Posts Tagged ‘beef tallow’

The lowdown on dryer sheets

If you’ve attended our Cloth Diapering 101 class, or been into the store and received the low-down on washing cloth diapers, you probably already know that it’s recommended that you be very careful with your cloth diapers when it comes to dryer sheets. Never, ever use a dryer sheet or dryer bar in the dryer with your diapers or diaper covers. Any fabric softener, including these two types in the dryer, or liquid fabric softener in the washing machine (including as an ingredient of your detergent) will leave a film on your diapers and covers that reduces and eventually stops absorbency, and will cause your covers to leak. I learned this the hard way! If your covers leak right through as if they are not waterproof at all, this is most likely your issue; though it’s important to note that even if your diapers aren’t doing this, you may still have build-up from fabric softeners. Other symptoms include reduced absorbency; stay-dry lining that repels moisture (instead of letting it soak through to the insert); and diapers that smell “funky.” If you suspect you may have a residue issue, please refer to Bummis’ Residues Troubleshooting Page.

Liquid fabric softeners are not as much of an issue, because the answer is simple – just never allow liquid fabric softener to enter the washing machine with any components of your cloth diapering system. This means also using a detergent that does not contain fabric softeners (even soy softeners and other natural softeners).

Our full selection of cloth diaper options.

However, the issue with dryer sheets and bars is more complicated. This is because, even if you choose to use them with your regular laundry, your diapers could still be in danger. You see, dryer sheets and dryer bars leave a fatty film on the inside of the drum of your dryer. You read that right – it is actually fat. Dryer sheets are made with beef tallow, meaning if you are vegetarian or vegan, they’re not a good fit. There are a couple that do not contain beef tallow, such as Method brand dryer sheets, but it’s best to do your research – and the information is not usually easy to find. (For instance, I have not been able to confirm whether or not dryer bars are also made with tallow.)

Using Dryer Sheets or a Dryer Bar and Concerned About Your Cloth Diapers?

This fatty film stays on the inside of your dryer for at least a load or two after the sheet or bar was last used, so if you plan to continue using these products on your regular laundry, we recommend running a load of towels through your dryer on the h0t or high setting without a dryer sheet or bar, prior to drying your diapers.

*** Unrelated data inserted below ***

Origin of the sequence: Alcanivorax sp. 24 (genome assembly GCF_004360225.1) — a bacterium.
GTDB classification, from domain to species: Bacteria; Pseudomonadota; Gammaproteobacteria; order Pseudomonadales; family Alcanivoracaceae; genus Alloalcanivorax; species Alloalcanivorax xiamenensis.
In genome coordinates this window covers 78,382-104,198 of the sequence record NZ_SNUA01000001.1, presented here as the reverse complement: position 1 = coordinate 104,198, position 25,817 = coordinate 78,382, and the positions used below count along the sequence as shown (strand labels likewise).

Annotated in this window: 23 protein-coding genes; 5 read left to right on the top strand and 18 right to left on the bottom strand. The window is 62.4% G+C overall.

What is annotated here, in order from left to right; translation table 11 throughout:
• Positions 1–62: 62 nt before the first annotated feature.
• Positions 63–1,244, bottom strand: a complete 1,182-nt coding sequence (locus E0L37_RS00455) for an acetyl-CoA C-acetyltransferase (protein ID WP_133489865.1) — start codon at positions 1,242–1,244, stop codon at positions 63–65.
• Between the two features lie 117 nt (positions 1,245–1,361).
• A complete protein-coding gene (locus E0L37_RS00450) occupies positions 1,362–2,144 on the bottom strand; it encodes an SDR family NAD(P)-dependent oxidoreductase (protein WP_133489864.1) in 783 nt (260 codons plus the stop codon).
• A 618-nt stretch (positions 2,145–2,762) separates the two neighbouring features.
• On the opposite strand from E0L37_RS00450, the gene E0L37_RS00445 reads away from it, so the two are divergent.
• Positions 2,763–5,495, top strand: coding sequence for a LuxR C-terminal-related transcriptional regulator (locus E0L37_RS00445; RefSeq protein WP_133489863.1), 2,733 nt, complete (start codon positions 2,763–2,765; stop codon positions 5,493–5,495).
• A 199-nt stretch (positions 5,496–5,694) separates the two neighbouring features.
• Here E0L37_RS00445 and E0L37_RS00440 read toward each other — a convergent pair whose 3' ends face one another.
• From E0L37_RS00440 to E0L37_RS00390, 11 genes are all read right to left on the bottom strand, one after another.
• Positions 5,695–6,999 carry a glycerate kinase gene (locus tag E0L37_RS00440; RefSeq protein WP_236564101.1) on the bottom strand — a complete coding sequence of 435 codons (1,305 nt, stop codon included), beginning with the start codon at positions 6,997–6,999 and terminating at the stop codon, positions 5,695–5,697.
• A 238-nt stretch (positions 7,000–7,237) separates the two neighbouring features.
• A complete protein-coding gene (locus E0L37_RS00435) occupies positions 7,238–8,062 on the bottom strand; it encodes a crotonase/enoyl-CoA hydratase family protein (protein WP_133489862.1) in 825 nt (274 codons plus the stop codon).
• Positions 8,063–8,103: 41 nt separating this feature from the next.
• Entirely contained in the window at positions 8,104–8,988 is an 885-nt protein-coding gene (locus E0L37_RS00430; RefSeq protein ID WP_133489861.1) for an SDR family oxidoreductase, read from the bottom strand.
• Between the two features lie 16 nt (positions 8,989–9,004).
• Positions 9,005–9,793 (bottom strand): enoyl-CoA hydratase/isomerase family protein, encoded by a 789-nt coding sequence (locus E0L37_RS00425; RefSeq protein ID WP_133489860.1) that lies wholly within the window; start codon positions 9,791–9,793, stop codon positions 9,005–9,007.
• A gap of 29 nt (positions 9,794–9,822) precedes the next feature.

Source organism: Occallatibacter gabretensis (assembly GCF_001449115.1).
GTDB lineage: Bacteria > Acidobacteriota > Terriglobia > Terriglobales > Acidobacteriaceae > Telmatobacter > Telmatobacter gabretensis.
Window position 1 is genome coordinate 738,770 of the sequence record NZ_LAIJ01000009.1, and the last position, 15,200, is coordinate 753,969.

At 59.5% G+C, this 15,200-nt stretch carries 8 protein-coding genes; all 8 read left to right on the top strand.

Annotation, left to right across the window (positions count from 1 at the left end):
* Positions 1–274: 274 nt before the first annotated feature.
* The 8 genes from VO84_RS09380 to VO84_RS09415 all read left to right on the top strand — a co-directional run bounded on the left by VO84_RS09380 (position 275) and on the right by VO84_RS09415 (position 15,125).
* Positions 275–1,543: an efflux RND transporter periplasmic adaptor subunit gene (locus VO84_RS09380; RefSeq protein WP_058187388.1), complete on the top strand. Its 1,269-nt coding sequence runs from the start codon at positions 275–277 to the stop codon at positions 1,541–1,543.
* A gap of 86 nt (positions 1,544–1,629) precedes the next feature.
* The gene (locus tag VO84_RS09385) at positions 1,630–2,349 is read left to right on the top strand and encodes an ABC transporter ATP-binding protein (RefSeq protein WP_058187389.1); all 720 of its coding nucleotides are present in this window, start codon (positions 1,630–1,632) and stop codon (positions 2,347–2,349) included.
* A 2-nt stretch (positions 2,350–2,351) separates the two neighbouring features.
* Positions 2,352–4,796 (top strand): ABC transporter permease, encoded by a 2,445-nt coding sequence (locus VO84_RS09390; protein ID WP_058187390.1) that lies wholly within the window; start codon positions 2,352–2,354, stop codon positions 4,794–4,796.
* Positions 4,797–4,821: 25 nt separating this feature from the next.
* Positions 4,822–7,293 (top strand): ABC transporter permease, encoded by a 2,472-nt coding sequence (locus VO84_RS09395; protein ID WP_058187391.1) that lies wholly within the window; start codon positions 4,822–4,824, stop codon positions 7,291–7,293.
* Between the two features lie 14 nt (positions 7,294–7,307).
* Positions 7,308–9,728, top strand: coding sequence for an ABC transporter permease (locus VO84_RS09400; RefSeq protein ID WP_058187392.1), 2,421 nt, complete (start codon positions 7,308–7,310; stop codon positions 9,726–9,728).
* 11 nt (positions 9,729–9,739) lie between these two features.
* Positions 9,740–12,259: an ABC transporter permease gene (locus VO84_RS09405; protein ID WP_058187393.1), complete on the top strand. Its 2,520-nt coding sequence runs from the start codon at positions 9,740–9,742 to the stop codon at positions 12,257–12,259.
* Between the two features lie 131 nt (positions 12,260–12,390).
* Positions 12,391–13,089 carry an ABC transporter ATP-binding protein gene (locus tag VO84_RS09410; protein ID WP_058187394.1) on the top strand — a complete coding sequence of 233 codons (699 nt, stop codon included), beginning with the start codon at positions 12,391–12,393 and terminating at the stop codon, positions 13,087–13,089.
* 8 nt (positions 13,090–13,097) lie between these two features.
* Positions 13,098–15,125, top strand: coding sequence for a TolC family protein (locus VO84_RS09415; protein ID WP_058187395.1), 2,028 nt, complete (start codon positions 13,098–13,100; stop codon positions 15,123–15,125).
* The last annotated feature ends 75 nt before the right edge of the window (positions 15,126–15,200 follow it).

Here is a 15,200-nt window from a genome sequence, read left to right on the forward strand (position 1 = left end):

Another way around this issue is to consider always or usually line-drying your diapers. At the very least, line-drying covers makes sense, as they do not absorb water and dry very quickly once out of the wash. Line-drying will also greatly prolong the life of any Aplix closures on your diapers and covers. Most diapers will dry overnight or in about 6-8 hours, depending on the time of year, and the relative humidity and temperature in the area where they are hanging to dry. Calgary’s dry climate and abundance of sunshine pair well with line-drying laundry of all types. Please note that all-in-one diapers do take a fair bit longer to dry – often in the 12-24 hour range, depending on the type and brand. Other advantages of line-drying? If you’re hanging your diapers inside to dry, they will humidify your house as they dry; if you’re hanging outside to dry, you can count on the magic of sun-bleaching to get your stains out!

More on dryer sheets.

Some other factors to consider when deciding whether or not to continue using dryer sheets:

  1. Dryer sheets cause a coating on clothing and therefore will cancel out the fire retardancy of clothing.
  2. Dryer sheets are not recyclable nor reusable – the only option is to send them to the landfill.
  3. That lovely scent they leave on your clothes? It’s tough to part with the idea of the “fresh laundry” smell, but consider this: that scent is thanks to “fragrance,” a blanket term for synthetic chemicals that have been linked to a whole host of issues, from asthma, to skin irritation and headaches, to brain damage in developing fetuses and much more. Fragrance also contributes to indoor air pollution, and contains toluene.
  4. Fabric softeners, either liquid or in the dryer, are designed to reduce or eliminate static in synthetic materials and serve no purpose with natural fibres.

A great place to check for more information on the ingredients in fabric softeners is The Less Toxic Guide.

For ratings of different fabric softeners from least to most toxic, try The Good Guide.

Dryer Sheet Alternatives

“So,” you might be saying right now. “Tell me. How, then, am I supposed to keep the static out of my clothes?”

Happily, there are a number of great options that will not only be more gentle on the environment but also save you money. They work on one of two principles:

  • Carbon fibres woven into a piece of fabric absorb static electricity – these are known as dryer cloths.
  • Dryer balls (available in different materials) used in sets of two or more, bang together and against clothes, using force to expel static electricity. These come in plastic varieties or wool. The latter seem to last indefinitely and many people feel they are more gentle on clothes.

We carry wool dryer balls at Babes in Arms.